Tag Archives: juju girl

AfroQueen of the LapSteel Guitar?

Lap Steel

Lap Steel

Lap Steel

Lap Steel

Lap Steel

Lap Steel

Lap Steel

Lap Steel Guitar

Lap steel guitar
The lap steel guitar is a type of steel guitar which is typically played with the instrument in a horizontal position on the performer’s lap or otherwise supported. The performer changes pitch by pressing a metal or glass bar against the strings as opposed to a traditional guitar where the performer’s fingertips press the strings against frets. The bar placed against the strings is called a “steel” or “tone bar”. – Wiki

My name is Tosinger. I am a Nigerian singer/songwriter based in Atlanta, Georgia.

I believe I will be the first Nigerian female artist to learn, write songs and perform with the Lap Steel Guitar otherwise known as the Hawaiian Guitar.  Please let me know of any contentions in the comment section. I am writing this post just to register it on the blogosphere,  internet and digital world.

I did not pick up this instrument to be a first of anything. I already could play some other instruments on the basic level including the talking drum, acoustic guitar and keyboard by ear. I picked it because I ABSOLUTELY LOVE IT. I have always love the sound of it in Nigerian Juju music as made popular by King Sunny Ade. Read more about it here as to how and who started playing it in Lagos, Nigeria. I felt one with it and at  home with it. It is said to be more challenging but I find it more comfortable for me, even more so than the acoustic. Before my legendary beloved musical Papa Majek Fashek passed, he made me promise him that I will pick up the guitar and focus on it as my main instrument. I will fulfill this promise in his memory.

Lap steel is widely used in American folk, country, western and blues music. Here is a list of only five female country music players, all white, that I could find on the web that play the lap steel.  I googled “female lap steel guitarists” and didn’t see a single black woman.  Googled some more and this article showed a more diverse list, albeit very inspiring pioneers, still no Black/African (See link -> https://sheshreds.com/issue-13-history-steel-guitar/#comment-48321) even no mention of those from the sacred steel music tradition.  I do not see them on the mainstream scene. There are many other types of guitars and numerous wonderful female players but not of the lap steel, which may be considered obsolete but not on my watch.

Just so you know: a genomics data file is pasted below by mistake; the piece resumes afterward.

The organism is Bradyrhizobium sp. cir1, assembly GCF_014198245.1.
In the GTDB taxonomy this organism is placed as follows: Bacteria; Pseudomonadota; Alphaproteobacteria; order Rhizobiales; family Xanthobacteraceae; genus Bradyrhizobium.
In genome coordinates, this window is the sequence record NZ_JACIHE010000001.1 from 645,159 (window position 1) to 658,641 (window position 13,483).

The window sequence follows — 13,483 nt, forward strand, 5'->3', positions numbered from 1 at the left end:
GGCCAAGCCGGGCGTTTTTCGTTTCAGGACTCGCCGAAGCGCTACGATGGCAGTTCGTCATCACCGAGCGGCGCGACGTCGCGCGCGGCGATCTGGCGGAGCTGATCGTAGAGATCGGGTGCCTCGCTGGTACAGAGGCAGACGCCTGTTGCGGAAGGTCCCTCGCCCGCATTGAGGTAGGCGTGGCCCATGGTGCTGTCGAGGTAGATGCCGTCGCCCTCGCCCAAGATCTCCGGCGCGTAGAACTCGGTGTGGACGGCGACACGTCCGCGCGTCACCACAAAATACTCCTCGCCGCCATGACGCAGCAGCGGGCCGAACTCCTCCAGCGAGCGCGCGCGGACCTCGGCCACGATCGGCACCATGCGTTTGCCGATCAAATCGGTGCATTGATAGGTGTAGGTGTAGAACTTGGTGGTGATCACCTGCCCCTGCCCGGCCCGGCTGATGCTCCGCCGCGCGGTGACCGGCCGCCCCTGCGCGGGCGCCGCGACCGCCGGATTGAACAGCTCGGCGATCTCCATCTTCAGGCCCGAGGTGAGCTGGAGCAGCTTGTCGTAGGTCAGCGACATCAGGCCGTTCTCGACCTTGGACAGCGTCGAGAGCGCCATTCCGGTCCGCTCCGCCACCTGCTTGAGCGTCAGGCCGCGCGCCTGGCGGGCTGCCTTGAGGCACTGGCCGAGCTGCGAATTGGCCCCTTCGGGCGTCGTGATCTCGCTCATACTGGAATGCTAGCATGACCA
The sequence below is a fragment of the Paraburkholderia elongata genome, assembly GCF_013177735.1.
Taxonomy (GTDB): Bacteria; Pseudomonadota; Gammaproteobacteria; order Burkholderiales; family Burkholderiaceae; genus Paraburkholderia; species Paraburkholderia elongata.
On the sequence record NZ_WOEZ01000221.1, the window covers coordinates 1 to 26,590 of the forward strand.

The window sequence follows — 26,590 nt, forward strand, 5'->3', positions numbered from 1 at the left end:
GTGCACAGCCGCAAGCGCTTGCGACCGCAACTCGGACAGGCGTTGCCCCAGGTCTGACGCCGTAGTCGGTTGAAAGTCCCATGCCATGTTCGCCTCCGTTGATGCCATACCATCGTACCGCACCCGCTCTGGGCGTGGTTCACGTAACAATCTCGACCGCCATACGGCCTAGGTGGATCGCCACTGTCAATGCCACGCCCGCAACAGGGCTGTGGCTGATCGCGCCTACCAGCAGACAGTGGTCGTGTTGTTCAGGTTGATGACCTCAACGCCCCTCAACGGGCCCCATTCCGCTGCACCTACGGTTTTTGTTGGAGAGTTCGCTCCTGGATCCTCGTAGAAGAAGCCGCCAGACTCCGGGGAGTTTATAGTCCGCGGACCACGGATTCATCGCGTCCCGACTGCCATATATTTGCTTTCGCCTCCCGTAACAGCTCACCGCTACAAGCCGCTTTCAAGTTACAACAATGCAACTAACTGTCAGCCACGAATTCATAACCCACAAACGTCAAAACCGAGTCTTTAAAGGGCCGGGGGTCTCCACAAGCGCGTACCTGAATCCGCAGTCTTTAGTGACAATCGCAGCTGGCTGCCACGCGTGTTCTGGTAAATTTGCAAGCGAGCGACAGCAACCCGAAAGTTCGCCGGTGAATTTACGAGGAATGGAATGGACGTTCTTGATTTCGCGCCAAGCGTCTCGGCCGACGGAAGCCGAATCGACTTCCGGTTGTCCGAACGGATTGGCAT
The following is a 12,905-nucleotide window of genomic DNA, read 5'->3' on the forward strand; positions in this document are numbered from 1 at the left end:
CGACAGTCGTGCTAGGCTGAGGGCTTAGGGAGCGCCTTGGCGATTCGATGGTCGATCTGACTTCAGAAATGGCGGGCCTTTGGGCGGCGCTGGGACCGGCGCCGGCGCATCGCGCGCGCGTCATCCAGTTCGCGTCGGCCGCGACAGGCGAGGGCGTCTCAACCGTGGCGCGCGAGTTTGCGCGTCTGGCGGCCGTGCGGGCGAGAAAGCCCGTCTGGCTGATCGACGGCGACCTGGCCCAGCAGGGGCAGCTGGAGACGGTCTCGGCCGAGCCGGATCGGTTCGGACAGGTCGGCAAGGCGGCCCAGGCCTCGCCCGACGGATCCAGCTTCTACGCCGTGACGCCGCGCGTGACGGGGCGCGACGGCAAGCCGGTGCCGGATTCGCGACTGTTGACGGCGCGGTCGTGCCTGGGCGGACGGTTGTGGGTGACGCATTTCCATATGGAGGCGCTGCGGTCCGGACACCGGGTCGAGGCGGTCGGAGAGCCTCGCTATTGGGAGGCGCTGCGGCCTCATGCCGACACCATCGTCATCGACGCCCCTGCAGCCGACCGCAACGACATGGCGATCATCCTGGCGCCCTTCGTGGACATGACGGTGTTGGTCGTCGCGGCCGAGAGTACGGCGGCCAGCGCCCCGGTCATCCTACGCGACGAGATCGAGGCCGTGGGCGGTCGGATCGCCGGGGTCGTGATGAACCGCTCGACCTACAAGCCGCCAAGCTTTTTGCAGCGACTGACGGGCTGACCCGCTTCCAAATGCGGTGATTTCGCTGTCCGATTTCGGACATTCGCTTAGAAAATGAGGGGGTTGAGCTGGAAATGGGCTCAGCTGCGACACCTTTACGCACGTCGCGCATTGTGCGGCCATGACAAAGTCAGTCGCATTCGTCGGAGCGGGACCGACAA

I pay homage to Sister Rosetta Tharpe  the Godmother of RocknRoll  considered the first  black female guitarist and Peggy Jones aka Lady Bo  the Queen Mother of Guitar, one of the first (perhaps the first) female rock guitarists in a highly visible rock band, Bo Diddley’s band (Wiki)

See the source image

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Big ups to Fatoumata Diawara on the electric and Helen Ibe also representing Africa nicely on her guitar with the younger afrobeats millenial generation.

See the source image

I documented my growing journey via Facebook, Instagram, Youtube and Twitter with albeit amateur mobile videos, days 1-30. I am 43 as at 2020 when I focused on the lap steel.  I challenged to touch it for 30 days consecutively, even after 30 days, a day will  not go by (until the day that I leave this earth) that I will not touch the lap steel except for absolutely unavoidable reasons.

I hope to bless the world with new songs written on it and play and perform and warm hearts with it as long as I do music. So help me God.

Thanks for coming to my Ted Talk 🙂 . Check out my home on the web at http://www.tosinger.com for more about me and my music.

Love, Peace and Beautiful Music,

Tosinger

MY FIRST LAP STEEL GUITAR

MY FIRST BABY, MY FIRST LAP STEEL GUITAR. I CHOSE THE COLOR RED  BECAUSE I WANTED TO FEEL EMPOWERED AS I LEARN IT.

Update